How To Study The Bible 4

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VIII. Inductive Bible Study 

The word ‘induction’ means, the drawing of a general conclusion from a number of known facts. 
Man does not have definite spiritual facts and he can only know it if it is made known to him. In His word we have an objective body of literature and God has spoken this to man. 

We need to listen to the scripture instead of speaking to it. A subjective approach to the Bible is very dangerous. Traditions and experience should not be forced into the scripture and subjective deductions made from it. The correct approach to studying the scripture is first to examine the particulars and to then base any conclusion on it. In inductive Bible study we observe, interpret and apply scripture to our life. Therefore we would look at the three skills needed for this method of Bible study. 

Observation: Many see but do not observe. Observation is taking notice of the scripture as they really are impartially and intensely. This is to enable one to be saturated with the particulars of a passage. Observation supplies the raw materials to interpret. ‘Discoveries are missed each day, By men who turn too soon away”. Interpretation without observations colors our understanding by our presuppositions. We need to come to the Bible with an open mind. 

What to observe? Observe the terms, forms and the atmosphere. A word may have different meaning in different contexts. But a given word can be used only with one meaning in a given context. In the sentence “I carried my trunk to the Railway Station”, the ‘trunk’ could only mean a box to carry clothes etc. and not the main stem of a tree, or the proboscis of an elephant. 

In observation we need to ask the six questions: Who? What?, Where?, Why?, And How? For example, let us look at Acts 1.8. But, you shall receive power, after the Holy Spirit is come upon you; and you shall be witnesses unto me both in Jerusalem, and in all Judea, and in Samaria, and unto the uttermost part of the earth.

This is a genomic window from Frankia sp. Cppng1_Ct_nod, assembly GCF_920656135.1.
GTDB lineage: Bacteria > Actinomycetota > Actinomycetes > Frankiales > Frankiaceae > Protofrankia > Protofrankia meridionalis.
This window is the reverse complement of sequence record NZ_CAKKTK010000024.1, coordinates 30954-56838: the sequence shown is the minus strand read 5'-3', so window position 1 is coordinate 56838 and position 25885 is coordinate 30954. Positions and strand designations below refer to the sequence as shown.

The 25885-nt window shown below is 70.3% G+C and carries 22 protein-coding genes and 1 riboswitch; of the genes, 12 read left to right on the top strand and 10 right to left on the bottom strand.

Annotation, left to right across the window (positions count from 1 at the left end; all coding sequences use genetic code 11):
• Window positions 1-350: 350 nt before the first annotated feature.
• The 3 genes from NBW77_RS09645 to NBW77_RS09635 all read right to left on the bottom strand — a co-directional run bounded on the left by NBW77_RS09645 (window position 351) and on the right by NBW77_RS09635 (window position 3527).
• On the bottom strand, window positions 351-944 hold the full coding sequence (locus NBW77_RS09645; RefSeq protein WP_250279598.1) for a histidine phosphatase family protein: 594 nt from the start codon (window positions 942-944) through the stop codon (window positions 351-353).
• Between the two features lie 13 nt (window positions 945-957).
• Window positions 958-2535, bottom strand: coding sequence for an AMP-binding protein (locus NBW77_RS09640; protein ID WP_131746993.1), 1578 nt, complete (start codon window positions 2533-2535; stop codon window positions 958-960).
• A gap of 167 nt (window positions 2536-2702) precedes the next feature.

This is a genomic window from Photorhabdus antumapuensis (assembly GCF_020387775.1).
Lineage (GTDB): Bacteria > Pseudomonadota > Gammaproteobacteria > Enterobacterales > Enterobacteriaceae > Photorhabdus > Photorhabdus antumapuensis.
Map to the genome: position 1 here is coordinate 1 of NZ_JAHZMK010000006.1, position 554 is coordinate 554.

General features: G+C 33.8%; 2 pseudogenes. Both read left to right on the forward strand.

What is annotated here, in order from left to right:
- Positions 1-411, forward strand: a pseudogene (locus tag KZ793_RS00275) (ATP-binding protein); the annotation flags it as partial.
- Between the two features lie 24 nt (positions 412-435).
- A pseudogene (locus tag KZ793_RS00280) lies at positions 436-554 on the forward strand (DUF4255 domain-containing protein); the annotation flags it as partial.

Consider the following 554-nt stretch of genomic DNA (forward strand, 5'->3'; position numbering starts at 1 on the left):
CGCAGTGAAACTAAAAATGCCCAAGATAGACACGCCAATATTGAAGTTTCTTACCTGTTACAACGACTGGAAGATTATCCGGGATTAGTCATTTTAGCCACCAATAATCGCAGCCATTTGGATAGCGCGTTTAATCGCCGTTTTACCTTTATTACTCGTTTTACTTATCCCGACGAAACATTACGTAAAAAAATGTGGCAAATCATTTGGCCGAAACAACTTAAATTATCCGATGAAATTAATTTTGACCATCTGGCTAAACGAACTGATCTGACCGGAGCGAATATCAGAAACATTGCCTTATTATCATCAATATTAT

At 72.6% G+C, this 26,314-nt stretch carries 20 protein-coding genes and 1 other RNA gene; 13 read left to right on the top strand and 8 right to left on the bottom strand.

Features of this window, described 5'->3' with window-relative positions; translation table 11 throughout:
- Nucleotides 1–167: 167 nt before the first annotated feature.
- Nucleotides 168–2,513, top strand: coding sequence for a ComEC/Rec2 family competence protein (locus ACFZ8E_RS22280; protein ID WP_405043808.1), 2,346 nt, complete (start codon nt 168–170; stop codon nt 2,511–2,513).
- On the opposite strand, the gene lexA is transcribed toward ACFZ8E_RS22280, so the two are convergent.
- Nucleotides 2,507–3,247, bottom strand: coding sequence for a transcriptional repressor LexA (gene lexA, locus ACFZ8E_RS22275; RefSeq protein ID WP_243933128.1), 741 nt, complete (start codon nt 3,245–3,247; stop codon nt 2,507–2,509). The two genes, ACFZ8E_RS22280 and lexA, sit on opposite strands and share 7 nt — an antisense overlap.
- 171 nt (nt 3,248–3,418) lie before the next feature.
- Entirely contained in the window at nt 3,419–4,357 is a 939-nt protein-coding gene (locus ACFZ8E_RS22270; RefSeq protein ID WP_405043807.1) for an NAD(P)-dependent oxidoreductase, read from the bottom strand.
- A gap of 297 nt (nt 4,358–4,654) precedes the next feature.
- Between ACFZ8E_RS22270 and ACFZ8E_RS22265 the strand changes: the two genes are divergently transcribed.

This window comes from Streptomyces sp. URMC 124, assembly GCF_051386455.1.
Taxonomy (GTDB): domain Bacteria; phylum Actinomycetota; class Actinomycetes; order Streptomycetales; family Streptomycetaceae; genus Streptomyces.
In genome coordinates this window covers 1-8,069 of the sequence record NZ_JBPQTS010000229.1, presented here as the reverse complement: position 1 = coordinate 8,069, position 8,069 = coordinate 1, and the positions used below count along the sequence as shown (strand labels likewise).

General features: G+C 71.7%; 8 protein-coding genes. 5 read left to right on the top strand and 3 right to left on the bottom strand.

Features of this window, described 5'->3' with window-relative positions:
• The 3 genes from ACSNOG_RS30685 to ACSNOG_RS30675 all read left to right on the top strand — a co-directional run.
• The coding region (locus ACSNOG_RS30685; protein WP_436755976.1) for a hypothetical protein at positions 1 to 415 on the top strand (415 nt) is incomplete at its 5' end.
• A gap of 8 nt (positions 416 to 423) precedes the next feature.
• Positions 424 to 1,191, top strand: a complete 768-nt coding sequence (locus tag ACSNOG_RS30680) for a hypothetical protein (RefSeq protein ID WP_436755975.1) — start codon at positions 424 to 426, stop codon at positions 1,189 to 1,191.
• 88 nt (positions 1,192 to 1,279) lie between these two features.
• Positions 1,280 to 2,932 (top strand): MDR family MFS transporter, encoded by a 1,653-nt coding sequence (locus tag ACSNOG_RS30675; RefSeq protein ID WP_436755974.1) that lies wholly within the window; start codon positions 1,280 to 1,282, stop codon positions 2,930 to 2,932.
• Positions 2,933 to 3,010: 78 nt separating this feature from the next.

When we observe the above text, we may ask such questions, such as: What contrast does the word, ‘but’ suggest? Who is speaking? Who will receive power? What is power? Why is power needed? What is power meant for here? Who is Holy Spirit? Why should you be witnesses? What is the subject of this verse? What were they pre-occupied with? When will the Holy Spirit come? When did this happen? Where did this happen? Will this happen again? How did the disciples react to this? How should I react to this? What is the meaning of this verse to me? 

When we ask questions to the scripture, the scripture itself will give us the answer. But let the questions be pertinent. When you observe, mark the key word, or key phrase(s), When you remove a key word from a sentence, the sentence itself will become meaningless. Look for words used repeatedly. Is there any comparisons or contrast to be noted? 

Interpretation: In observation we see what the scripture says, and in interpretation we discover what it means? 
Holy Spirit Himself is the author of the Scriptures; and He does not lie, but is the Spirit of Truth. Therefore we conclude that scripture does not contradict scripture. But scripture interprets scripture. You can take an isolated verse from the Bible, and make the Bible say what you want to say. This is wrong. Never interpret the scripture out of its context. Sometimes the meaning is obvious in the verse itself; or you may have to study the whole paragraph or the whole chapter to understand it; or it is even possible that you need to study the whole book before you can come to any definite conclusion. Seek the full counsel of the word of God. 

In interpreting scripture care should be taken to see that no obscure portion is used on which to base your convictions. A clear passage or passages often throw light on an unclear passage. 
Whenever possible interpret scripture literally. Scripture contains simile, metaphors, poems, prophecies, history, and biographies but don’t look to any hidden meaning first, but to the literal meaning. 

See what the author had in mind when he wrote and also how the recipient understood it. You can twist any portion out of context. But don’t do this. 

Application: Here we ask the question: What does it means to me? When we stop with interpretation we may gain knowledge but the Word of God will never benefit us. The Bible is given not to increase our knowledge but to change our life. I should not only be a hearer but a doer of the Word. 

Earlier we saw from 2 Timothy 3.16 that the Bible is profitable for doctrine, reproof, correction and instruction in righteousness. In applying scripture to our personal life we are concerned with the above four aspects. 

What doctrine is it teaching? Am I following it? If not why I did not? Does this rebuke me? Am I taking the rebuke? Am I willing to correct myself? What should I avoid/ What should I follow? Is there an example for me here? What sin do I need to confess? Do I need to get right with my brother? What commands do I need to obey? What promises can I appropriate? What warnings should I take heed of in future? Is there a prayer I need to pray? Is there a challenge to face? 

In learning the Bible we may be given answers to one or more of these questions. 

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